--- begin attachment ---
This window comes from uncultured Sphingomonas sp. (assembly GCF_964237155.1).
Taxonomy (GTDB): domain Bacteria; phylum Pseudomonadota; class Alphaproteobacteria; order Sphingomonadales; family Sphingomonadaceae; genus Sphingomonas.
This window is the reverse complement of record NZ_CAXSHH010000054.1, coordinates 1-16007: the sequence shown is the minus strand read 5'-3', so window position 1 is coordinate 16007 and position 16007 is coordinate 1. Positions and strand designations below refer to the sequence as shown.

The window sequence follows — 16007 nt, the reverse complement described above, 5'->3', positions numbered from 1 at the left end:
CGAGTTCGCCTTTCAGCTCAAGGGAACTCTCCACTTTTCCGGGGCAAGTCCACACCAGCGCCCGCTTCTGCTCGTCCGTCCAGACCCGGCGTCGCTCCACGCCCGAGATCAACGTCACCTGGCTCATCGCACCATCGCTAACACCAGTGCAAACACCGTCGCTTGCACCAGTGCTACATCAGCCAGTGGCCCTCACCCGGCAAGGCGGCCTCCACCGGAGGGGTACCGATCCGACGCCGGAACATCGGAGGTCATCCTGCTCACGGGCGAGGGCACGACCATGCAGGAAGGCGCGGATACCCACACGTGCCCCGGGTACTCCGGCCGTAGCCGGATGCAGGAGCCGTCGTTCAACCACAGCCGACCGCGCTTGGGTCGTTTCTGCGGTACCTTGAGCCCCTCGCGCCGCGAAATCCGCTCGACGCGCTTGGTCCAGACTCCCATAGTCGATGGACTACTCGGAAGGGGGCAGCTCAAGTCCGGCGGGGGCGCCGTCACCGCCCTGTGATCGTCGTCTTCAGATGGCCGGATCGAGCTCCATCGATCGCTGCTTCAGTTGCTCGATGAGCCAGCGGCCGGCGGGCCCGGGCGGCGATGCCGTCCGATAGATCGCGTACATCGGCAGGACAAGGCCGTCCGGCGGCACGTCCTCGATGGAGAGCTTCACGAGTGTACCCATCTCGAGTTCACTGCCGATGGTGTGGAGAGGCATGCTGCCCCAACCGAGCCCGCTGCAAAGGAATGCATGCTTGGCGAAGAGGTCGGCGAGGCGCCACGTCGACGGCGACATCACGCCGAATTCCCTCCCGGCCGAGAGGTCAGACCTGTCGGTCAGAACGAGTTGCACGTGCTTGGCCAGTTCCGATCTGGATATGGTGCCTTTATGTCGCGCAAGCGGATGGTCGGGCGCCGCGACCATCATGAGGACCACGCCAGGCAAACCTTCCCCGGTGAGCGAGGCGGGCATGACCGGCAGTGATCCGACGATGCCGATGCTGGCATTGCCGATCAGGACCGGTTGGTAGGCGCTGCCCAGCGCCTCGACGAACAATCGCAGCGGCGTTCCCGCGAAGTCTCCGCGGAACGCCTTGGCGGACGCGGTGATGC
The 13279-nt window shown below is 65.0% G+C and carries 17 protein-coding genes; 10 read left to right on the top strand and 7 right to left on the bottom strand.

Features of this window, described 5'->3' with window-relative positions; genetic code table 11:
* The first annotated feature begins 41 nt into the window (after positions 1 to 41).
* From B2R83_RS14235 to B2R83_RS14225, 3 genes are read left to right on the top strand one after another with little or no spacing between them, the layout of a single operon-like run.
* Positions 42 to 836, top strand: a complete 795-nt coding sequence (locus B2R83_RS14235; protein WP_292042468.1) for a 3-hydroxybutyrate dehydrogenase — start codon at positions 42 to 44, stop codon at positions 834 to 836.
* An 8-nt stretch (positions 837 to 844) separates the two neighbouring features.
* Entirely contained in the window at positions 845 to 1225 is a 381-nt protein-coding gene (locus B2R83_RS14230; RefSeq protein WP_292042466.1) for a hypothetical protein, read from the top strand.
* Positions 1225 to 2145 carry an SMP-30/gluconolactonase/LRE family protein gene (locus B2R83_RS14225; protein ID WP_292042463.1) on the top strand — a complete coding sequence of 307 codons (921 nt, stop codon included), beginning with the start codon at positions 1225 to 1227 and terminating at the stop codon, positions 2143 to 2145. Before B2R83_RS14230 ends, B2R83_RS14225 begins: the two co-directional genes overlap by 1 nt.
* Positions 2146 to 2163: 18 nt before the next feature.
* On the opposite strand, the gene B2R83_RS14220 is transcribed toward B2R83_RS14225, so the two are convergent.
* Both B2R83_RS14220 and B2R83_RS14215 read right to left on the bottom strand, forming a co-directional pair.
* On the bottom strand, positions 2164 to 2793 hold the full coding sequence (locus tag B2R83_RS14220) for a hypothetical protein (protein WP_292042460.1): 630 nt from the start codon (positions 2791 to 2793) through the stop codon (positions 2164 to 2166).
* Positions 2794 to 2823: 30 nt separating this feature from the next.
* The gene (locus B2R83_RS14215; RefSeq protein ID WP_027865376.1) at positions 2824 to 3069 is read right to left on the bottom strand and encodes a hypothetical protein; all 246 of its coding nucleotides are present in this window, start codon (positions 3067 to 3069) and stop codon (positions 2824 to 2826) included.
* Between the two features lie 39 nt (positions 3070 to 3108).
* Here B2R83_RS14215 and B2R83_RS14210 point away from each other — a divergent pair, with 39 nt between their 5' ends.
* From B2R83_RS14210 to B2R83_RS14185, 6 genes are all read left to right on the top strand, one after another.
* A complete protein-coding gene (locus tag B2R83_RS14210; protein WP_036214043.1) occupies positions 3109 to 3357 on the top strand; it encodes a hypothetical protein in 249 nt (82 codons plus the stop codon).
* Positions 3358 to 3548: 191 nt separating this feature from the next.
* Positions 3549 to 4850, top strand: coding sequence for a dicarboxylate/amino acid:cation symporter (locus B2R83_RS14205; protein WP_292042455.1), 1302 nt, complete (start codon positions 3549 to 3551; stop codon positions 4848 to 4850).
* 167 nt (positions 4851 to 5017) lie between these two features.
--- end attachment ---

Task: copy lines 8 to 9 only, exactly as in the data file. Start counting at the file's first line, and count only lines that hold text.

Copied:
* The first annotated feature begins 41 nt into the window (after positions 1 to 41).
* From B2R83_RS14235 to B2R83_RS14225, 3 genes are read left to right on the top strand one after another with little or no spacing between them, the layout of a single operon-like run.